Having an Internet connected car is now more important to the buyer than the car's brand prestige, a recent survey has shown and with this paradigm shift, experts urge the manufacturers to be extra careful not to damage the brand when they implement the new technology.
In a recent What Car? Motoring Panel (opens in new tab) survey, connectivity was deemed a more important purchasing factor than a car’s brand prestige, previous experience with the model, ability to personalise and its CO2 emissions.
Research has also shown how connectivity is no longer reserved for the luxury end of the market: Over the next five years the number of connected cars on the road is predicted to rise significantly.
Gartner forecasts that one in five vehicles across the world will have a wireless network connection by the year 2020, amounting to more than 250 million connected vehicles worldwide.
The proliferation of vehicle connectivity will be led by improvements in the major functional areas of telematics, automated driving, infotainment and mobility services.
ABI Research further predicts that the number of connected cars with Internet of Things (IoT) type capabilities will hit 400 million units come 2030.
The production of cars which has hit an all-time high (a car every 20 seconds), and the new breach in technology, has led to calls from software quality specialist SQS for the UK automotive industry to future proof their manufacturing processes before irreparable brand damage is done.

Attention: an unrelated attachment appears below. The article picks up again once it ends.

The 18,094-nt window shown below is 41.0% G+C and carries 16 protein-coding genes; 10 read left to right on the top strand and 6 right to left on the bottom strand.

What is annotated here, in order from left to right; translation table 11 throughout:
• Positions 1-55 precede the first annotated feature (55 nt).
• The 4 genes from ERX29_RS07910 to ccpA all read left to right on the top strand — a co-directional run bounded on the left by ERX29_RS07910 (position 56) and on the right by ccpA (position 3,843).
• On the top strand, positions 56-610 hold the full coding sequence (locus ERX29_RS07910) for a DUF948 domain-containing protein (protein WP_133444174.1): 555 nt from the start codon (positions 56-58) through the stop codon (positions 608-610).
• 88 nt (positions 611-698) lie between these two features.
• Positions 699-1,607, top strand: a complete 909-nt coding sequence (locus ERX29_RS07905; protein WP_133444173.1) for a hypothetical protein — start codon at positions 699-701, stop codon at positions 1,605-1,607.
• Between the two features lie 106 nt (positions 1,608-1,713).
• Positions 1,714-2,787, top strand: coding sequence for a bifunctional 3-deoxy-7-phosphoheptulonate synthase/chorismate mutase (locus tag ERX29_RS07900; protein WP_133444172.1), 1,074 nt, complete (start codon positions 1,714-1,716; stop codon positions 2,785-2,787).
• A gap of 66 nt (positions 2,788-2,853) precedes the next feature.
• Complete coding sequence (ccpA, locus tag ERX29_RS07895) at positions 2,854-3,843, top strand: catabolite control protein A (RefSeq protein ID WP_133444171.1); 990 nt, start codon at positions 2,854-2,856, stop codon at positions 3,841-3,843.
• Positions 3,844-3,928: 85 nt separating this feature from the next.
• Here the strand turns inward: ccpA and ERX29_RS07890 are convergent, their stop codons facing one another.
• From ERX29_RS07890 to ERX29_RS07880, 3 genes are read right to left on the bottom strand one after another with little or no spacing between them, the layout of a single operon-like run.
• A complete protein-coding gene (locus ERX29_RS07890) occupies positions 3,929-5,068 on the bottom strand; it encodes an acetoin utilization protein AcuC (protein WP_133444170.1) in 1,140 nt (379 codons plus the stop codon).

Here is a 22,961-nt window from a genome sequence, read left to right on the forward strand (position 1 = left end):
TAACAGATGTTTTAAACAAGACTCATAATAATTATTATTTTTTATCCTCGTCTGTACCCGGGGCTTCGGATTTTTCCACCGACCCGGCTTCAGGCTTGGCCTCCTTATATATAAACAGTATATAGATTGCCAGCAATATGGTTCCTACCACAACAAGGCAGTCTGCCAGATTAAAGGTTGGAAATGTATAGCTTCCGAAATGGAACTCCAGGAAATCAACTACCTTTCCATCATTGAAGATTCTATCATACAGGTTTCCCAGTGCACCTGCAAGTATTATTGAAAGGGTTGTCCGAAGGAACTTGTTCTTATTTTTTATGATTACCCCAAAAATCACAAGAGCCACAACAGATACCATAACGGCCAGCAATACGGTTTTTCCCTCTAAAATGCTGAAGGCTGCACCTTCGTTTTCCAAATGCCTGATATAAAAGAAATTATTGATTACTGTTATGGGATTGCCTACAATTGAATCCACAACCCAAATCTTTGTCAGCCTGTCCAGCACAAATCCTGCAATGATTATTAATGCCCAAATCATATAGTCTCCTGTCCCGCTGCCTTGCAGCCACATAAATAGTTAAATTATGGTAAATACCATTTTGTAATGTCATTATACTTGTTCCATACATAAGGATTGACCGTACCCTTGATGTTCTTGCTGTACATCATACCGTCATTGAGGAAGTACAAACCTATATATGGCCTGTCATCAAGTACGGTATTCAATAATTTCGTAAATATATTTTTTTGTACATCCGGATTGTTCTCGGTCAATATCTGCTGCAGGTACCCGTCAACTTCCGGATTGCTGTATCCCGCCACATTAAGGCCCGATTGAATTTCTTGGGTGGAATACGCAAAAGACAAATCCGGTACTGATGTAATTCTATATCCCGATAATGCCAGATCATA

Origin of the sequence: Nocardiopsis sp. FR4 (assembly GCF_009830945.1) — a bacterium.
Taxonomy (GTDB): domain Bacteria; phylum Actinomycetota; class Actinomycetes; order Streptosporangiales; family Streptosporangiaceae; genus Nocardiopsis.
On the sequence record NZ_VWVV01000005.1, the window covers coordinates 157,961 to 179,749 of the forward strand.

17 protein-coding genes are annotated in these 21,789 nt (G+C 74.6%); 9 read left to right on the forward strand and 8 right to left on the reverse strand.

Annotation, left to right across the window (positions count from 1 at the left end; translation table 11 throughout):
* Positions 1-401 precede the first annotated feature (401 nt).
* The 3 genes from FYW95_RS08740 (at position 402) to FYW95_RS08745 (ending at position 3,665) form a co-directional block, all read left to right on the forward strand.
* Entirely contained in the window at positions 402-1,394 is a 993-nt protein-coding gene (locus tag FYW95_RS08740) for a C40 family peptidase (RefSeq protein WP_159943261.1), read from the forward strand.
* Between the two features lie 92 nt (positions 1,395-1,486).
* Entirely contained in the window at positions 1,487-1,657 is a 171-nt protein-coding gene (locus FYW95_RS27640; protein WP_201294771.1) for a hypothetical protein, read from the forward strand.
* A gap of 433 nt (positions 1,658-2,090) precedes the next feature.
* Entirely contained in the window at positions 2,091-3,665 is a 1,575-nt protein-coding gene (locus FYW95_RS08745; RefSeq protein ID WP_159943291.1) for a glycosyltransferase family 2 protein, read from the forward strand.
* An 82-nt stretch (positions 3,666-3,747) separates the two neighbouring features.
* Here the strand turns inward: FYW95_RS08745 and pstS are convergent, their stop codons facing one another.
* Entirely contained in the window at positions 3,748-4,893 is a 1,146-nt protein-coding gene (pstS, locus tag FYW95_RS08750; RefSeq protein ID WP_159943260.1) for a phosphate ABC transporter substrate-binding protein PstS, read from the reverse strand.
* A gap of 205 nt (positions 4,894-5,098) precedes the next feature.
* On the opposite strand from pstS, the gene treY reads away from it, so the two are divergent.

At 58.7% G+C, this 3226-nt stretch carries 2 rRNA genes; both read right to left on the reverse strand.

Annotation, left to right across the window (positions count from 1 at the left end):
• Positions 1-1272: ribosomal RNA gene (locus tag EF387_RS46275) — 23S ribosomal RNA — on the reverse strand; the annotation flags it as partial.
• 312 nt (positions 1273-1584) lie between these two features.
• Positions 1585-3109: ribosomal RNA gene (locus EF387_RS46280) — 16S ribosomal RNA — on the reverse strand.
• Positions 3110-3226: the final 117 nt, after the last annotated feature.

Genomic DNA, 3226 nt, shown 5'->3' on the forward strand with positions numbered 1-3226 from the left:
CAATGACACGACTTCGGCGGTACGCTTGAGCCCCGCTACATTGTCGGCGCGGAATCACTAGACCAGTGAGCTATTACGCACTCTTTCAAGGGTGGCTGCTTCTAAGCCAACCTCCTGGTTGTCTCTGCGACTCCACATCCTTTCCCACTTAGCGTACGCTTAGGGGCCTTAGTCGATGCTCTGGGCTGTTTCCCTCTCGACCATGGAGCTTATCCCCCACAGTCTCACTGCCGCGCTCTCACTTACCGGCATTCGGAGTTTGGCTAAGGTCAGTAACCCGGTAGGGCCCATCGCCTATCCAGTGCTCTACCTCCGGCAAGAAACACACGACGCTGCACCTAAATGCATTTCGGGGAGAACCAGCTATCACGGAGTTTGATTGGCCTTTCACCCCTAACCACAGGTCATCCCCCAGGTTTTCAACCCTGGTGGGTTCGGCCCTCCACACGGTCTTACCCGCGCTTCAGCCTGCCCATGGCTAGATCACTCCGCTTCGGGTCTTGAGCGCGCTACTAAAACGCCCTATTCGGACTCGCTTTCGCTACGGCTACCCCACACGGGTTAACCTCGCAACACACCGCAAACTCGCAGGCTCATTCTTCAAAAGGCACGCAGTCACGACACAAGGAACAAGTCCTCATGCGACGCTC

Dr. Martyn Jeffries, Head of Automotive Solutions at SQS, explains: “Stories are abound from automotive forecourts of consumers not only expecting their phones and digital music to be accessible as standard but the whole family now wants to remain connected to the internet at all times too, especially keeping the kids entertained and connected to their friends on long journeys. This has meant that automotive manufacturers need to build increasingly sophisticated ‘computers on wheels.’ It is therefore a necessity to implement software quality assurance to eliminate unseen errors which could negatively impact the customer experience and ensure brand reputation is maintained.”
“The message is clear – giving your business the software backbone that will enable it to compete in the rapidly changing automotive industry in the wake of the connected car could make the difference between success and failure,” adds Jeffries. “Working with an outsourced UK-based specialist can ensure software systems are delivered faster, more robustly and ultimately more suited to the changing need. If the automotive industry is to reach and sustain the record-breaking production levels predicted by the SMMT it must ensure that its software is ready to meet these demands.”